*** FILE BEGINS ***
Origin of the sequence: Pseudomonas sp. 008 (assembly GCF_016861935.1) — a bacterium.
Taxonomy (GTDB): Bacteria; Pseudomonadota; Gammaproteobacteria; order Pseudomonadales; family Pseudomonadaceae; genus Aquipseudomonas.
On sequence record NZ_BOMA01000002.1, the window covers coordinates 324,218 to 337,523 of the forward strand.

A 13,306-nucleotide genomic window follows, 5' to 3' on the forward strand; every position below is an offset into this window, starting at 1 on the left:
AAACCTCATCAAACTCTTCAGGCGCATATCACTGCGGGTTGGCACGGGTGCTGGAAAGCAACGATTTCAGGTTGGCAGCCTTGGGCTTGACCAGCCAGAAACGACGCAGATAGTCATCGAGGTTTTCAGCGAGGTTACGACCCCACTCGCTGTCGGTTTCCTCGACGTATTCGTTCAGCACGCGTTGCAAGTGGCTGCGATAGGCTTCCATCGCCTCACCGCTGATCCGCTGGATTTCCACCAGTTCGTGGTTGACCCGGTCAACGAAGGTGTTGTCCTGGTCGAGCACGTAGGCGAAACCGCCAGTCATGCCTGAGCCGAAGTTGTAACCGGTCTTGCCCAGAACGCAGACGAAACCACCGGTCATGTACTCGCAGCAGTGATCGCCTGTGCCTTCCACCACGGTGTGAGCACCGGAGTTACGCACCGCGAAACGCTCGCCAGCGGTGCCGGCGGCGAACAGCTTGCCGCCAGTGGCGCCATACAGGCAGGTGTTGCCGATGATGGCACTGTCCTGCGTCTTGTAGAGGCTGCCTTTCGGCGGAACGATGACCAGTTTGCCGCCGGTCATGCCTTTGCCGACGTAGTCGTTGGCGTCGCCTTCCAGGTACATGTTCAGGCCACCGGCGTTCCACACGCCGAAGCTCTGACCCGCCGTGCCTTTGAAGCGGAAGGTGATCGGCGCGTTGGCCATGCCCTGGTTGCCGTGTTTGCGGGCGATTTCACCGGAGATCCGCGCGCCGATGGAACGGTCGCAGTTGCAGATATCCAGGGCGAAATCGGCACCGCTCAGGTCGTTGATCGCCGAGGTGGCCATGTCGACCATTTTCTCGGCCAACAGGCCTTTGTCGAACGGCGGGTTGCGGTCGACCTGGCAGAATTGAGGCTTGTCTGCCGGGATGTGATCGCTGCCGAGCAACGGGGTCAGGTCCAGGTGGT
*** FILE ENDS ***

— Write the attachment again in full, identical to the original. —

Origin of the sequence: Pseudomonas sp. 008 (assembly GCF_016861935.1) — a bacterium.
Taxonomy (GTDB): Bacteria; Pseudomonadota; Gammaproteobacteria; order Pseudomonadales; family Pseudomonadaceae; genus Aquipseudomonas.
On sequence record NZ_BOMA01000002.1, the window covers coordinates 324,218 to 337,523 of the forward strand.

A 13,306-nucleotide genomic window follows, 5' to 3' on the forward strand; every position below is an offset into this window, starting at 1 on the left:
AAACCTCATCAAACTCTTCAGGCGCATATCACTGCGGGTTGGCACGGGTGCTGGAAAGCAACGATTTCAGGTTGGCAGCCTTGGGCTTGACCAGCCAGAAACGACGCAGATAGTCATCGAGGTTTTCAGCGAGGTTACGACCCCACTCGCTGTCGGTTTCCTCGACGTATTCGTTCAGCACGCGTTGCAAGTGGCTGCGATAGGCTTCCATCGCCTCACCGCTGATCCGCTGGATTTCCACCAGTTCGTGGTTGACCCGGTCAACGAAGGTGTTGTCCTGGTCGAGCACGTAGGCGAAACCGCCAGTCATGCCTGAGCCGAAGTTGTAACCGGTCTTGCCCAGAACGCAGACGAAACCACCGGTCATGTACTCGCAGCAGTGATCGCCTGTGCCTTCCACCACGGTGTGAGCACCGGAGTTACGCACCGCGAAACGCTCGCCAGCGGTGCCGGCGGCGAACAGCTTGCCGCCAGTGGCGCCATACAGGCAGGTGTTGCCGATGATGGCACTGTCCTGCGTCTTGTAGAGGCTGCCTTTCGGCGGAACGATGACCAGTTTGCCGCCGGTCATGCCTTTGCCGACGTAGTCGTTGGCGTCGCCTTCCAGGTACATGTTCAGGCCACCGGCGTTCCACACGCCGAAGCTCTGACCCGCCGTGCCTTTGAAGCGGAAGGTGATCGGCGCGTTGGCCATGCCCTGGTTGCCGTGTTTGCGGGCGATTTCACCGGAGATCCGCGCGCCGATGGAACGGTCGCAGTTGCAGATATCCAGGGCGAAATCGGCACCGCTCAGGTCGTTGATCGCCGAGGTGGCCATGTCGACCATTTTCTCGGCCAACAGGCCTTTGTCGAACGGCGGGTTGCGGTCGACCTGGCAGAATTGAGGCTTGTCTGCCGGGATGTGATCGCTGCCGAGCAACGGGGTCAGGTCCAGGTGGT